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Aristophanes on the Megarian Decree


Corinthian helmet. British Museum, London (Britain). Photo Marco Prins.
Corinthian helmet (British Museum)
In his comedy the Acharnians, written in the winter of 426/425, when the Archidamian War had already lasted almost six years, the playwright Aristophanes tells the story of a peasant named Dicaeopolis, who concludes a private peace with the Spartans. In an aside to the audience, the hero reminds the Athenians of the events that led, in his view, to war. Unlike the historian Thucydides, who seeks the deepest cause of the Peloponnesian War in human fear for someone else's power, Aristophanes/Dicaeopolis offers a more mundane explanation: Pericles's embargo against Megarian merchants, which was meant as a punishment for a sacrilege committed by the Megarians.

Of course, Aristophanes is writing comedy, and he gives the Megarian Decree a farcical twist. We are supposed to believe that the embargo was caused by drunken boys who carried of a prostitute from Megara: a parody on the first chapters of the Histories by Herodotus of Halicarnassus, which in turn was based on the great epics about the Trojan War.

The translator of Acharnians 515-538 is unknown.

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Aristophanes. Musei Capitolini, Roma (Italy). Photo Jona Lendering.
Aristophanes (Musei Capitolini, Roma)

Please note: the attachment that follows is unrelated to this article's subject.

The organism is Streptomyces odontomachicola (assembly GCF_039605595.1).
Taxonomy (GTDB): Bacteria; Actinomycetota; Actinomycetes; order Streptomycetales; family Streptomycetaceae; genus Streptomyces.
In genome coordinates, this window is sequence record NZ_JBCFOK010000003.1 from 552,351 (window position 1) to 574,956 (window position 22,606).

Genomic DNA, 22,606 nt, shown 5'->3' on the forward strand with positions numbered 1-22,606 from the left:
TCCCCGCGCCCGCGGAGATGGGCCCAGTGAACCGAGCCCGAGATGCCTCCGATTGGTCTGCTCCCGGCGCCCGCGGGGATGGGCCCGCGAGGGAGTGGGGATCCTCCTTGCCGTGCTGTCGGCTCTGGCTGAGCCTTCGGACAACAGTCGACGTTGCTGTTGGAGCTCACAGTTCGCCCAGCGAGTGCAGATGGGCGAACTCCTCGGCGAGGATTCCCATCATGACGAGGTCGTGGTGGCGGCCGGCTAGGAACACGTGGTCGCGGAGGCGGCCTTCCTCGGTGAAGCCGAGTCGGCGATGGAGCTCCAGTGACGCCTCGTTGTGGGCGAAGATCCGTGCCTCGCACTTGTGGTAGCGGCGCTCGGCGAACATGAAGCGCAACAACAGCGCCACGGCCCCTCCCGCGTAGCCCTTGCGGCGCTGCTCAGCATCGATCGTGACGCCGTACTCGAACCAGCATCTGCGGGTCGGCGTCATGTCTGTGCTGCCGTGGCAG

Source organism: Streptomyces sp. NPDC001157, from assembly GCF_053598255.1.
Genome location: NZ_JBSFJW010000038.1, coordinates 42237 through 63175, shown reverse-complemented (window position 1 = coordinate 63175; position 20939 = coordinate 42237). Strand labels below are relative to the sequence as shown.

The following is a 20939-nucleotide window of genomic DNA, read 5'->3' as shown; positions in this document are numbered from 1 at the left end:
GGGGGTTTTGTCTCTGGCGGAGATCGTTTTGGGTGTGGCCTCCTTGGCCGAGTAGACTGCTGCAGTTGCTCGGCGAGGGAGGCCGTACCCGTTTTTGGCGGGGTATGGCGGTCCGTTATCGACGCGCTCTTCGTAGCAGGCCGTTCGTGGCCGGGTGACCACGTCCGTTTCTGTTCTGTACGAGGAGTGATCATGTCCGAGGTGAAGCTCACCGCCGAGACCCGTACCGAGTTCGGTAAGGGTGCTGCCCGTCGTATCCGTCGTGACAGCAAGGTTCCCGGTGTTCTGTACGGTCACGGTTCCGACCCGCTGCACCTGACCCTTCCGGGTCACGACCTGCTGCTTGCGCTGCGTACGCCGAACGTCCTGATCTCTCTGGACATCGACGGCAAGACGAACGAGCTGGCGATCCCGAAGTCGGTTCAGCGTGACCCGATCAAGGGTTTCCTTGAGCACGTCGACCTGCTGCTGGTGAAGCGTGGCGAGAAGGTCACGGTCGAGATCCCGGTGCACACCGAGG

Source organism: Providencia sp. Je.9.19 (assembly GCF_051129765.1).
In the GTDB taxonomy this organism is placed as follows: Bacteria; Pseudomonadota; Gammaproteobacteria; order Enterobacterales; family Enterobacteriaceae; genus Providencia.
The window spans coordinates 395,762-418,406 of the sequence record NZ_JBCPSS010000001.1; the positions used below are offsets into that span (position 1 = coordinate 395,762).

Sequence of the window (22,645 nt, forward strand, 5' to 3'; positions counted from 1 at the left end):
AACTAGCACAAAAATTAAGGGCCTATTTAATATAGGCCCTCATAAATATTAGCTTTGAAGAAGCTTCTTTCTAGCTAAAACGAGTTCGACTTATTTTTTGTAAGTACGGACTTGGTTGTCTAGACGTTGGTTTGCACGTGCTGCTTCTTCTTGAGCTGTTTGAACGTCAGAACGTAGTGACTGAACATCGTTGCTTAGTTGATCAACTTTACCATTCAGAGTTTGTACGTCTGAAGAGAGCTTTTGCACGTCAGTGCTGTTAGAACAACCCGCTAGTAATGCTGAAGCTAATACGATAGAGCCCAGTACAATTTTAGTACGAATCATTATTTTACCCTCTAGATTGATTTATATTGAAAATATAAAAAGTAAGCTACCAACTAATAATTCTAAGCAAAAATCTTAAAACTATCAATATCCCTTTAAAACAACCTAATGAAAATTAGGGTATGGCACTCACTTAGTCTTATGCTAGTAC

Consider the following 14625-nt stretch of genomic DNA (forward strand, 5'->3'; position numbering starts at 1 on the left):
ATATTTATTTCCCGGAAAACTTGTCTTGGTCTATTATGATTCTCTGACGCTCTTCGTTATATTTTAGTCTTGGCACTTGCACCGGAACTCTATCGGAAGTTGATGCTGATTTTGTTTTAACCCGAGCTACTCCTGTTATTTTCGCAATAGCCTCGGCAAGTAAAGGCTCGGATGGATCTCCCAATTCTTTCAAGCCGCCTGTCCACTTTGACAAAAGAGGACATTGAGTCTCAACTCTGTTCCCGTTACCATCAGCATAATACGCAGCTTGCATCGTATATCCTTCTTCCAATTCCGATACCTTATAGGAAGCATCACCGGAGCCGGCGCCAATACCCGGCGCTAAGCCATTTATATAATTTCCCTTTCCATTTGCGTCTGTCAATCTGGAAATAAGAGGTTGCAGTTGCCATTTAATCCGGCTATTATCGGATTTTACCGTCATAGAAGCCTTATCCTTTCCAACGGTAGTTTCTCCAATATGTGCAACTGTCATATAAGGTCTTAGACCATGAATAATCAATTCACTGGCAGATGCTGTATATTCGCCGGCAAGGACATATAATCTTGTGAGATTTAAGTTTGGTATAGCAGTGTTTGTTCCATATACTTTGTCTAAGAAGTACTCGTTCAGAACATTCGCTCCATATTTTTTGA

Some men (I do not say the city,
note particularly that I do not say the city),
some wretches, lost in vices, bereft of honor,
who were not even citizens of good stamp, but strangers,
have accused the Megarians
of introducing their produce fraudulently, 
and not a cucumber, a leveret, 
a suckling pig, a clove of garlic, a lump of salt was seen 
without its being said,
"Halloa! these come from Megara,"
and their being instantly confiscated. 
Thus far the evil was not serious
and we were the only sufferers.

But now some young drunkards go to Megara 
and carry off the harlot Simaetha;
the Megarians, hurt to the quick, 
run off in turn with two harlots
of the house of Aspasia;
and so for three whores 
Greece is set ablaze.

Then Pericles, aflame with ire on his Olympian height, 
let loose the lightning, caused the thunder to roll, upset Greece 
and passed an edict, which ran like a drinking song, 
"That the Megarians be banished both from our land
and from our markets  and from the sea and from the continent."

Meanwhile the Megarians, who were beginning to die of hunger,
begged the Spartans to bring about the abolition of the decree, 
of which those harlots were the cause; 
several times we refused their demand;
and from that time there was horrible clatter of arms everywhere.





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